Sunday, April 1, 2018

A Robin Hood Retelling about Friendship and Family: Every Shiny Thing by Cordelia Jensen and Laurie Morrison

Every Shiny Thing by Cordelia Jensen and Laurie Morrison | Goodreads

Publisher: Abrams/Amulet Books
Release: April 17, 2018
Source: Author
ISBN: 9781683352495
In this beautifully constructed middle-grade novel, told half in prose and half in verse, Lauren prides herself on being a good sister, and Sierra is used to taking care of her mom. When Lauren’s parents send her brother to a therapeutic boarding school for teens on the autism spectrum and Sierra moves to a foster home in Lauren’s wealthy neighborhood, both girls are lost until they find a deep bond with each other. But when Lauren recruits Sierra to help with a Robin Hood scheme to raise money for autistic kids who don’t have her family’s resources, Sierra has a lot to lose if the plan goes wrong. Lauren must learn that having good intentions isn’t all that matters when you battle injustice, and Sierra needs to realize that sometimes, the person you need to take care of is yourself.
What a beautifully-written, deeply-developed, heartfelt story. Every Shiny Thing is a sparkling, emotional novel that’s sometimes bright and bubbly, sometimes hard-hitting and heartrending—and it’s a joy to read. 

When I started reading Every Shiny Thing, I first fell in love with the impeccably-written dual-POV narrative, which spotlights two equally fascinating voices. First, we have Lauren, a girl from an affluent Philadelphia neighborhood who misses her brother after he leaves for a boarding school for autistic kids. And second, we have Sierra, a girl from a low-income part of town who moves to a foster home next door to Lauren’s house after her mother is arrested. Sierra’s side of the story is told in Cordelia Jensen’s signature free verse, which (as I’ve discussed at length before) stunningly plays with scenery, space, and sound. With lines like “if you ride a roller coaster long enough it starts to feel like a carousel,” Sierra’s sections use poetry in a way that’s artistic yet accessible—a perfect combination, especially for a middle grade novel. And Jensen’s verse is complemented perfectly by Laurie Morrison’s lovely prose, which transforms Lauren into an empathetic character and adds a rich, engaging texture to the story.

This half-verse, half-prose storytelling balance helps to keep the story’s two perspectives distinct, but it’s not the only aspect of the writing that does. Sierra and Lauren each have a marked personality with unforgettable traits—and their unique perspectives will have readers laughing, crying, cringing, and cheering, all within the span of a few pages. Whether you’re wishing you could support Sierra as she learns to look out for herself or reeling with secondhand dread as you watch Lauren’s well-intentioned Robin Hood scheme turn into an all-out obsession with stealing, you’ll be wholly invested in the lives of each vivid narrator.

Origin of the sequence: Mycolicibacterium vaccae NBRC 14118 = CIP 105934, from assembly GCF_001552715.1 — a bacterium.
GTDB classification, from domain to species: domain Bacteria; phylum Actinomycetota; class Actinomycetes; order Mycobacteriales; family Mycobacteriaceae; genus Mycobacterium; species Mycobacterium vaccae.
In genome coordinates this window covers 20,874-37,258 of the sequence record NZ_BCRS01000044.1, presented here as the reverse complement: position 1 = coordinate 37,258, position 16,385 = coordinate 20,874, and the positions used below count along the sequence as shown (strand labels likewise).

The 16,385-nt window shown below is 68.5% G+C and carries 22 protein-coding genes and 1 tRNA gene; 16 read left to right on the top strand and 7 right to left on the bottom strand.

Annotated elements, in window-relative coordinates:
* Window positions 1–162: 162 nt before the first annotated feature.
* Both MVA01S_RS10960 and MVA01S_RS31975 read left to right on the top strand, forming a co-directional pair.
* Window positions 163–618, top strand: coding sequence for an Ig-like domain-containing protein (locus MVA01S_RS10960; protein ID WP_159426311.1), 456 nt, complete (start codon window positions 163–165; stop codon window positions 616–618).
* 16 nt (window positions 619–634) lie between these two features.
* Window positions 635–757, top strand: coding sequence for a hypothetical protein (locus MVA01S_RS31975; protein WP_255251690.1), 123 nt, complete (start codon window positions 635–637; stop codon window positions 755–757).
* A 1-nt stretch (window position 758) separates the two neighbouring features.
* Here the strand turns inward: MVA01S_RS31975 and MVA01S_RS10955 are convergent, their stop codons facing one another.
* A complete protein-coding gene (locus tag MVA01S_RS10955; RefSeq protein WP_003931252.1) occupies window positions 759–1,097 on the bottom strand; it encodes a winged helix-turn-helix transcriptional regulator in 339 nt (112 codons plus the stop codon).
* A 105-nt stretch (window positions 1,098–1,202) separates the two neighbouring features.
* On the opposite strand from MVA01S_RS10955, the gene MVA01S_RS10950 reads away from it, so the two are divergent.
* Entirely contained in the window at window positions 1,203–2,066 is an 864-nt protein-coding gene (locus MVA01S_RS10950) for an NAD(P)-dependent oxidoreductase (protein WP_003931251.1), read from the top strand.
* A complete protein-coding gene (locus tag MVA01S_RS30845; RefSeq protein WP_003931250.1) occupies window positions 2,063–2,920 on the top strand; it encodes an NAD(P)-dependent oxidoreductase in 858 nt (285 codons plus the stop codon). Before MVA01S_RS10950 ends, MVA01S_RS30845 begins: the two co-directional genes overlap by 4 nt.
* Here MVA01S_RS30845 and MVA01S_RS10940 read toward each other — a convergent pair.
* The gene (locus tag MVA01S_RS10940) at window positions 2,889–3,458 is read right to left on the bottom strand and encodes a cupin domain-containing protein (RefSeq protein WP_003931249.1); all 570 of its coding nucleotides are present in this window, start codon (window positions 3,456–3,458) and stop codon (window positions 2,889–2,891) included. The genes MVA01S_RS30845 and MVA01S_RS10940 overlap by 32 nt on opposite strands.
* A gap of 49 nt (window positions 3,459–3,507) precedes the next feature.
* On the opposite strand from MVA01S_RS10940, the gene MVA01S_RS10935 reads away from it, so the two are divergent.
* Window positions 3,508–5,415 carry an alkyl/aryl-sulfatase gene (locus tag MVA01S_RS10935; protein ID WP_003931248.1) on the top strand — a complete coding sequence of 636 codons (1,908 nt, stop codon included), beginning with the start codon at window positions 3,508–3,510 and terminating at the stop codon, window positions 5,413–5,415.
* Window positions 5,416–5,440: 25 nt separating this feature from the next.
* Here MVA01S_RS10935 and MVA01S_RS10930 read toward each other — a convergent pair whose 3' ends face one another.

I also appreciated the fact that Every Shiny Thing sends some hard-hitting, important messages about family and friendships, the extent to which we can do good in the world, and more—but is never heavy-handed in doing so. This novel treats pre-teens like the smart and perceptive (yet not infallible) people that they are, allowing its characters to learn and grow organically. As a result, the story is insightful yet not instructive, a perfect balance for a middle grade story that tackles tough subjects.

All in all, Every Shiny Thing reminded me why I love both middle grade fiction and dual-POV novels. I adored both narrators, both writing styles, and the work of both writers (and I can’t wait read more from both of them—hopefully in the form of another co-authored novel). I highly recommend this book to fans of middle grade contemporary stories that deal with difficult issues in a way that’s bright, colorful, and ultimately hopeful.  

1 comment:

  1. This sounds wonderful! I've been looking for more MG books to read with my son, I haven't read a Robin Hood retelling and it's one of my favorite stories, and I love the idea of it having both verse and prose. Thanks so much for sharing this! I'm going to add in on Goodreads.

    I found your blog via Bloggers Commenting Back! I'm following you on Bloglovin' now. :)

    Lindsi @ Do You Dog-ear?

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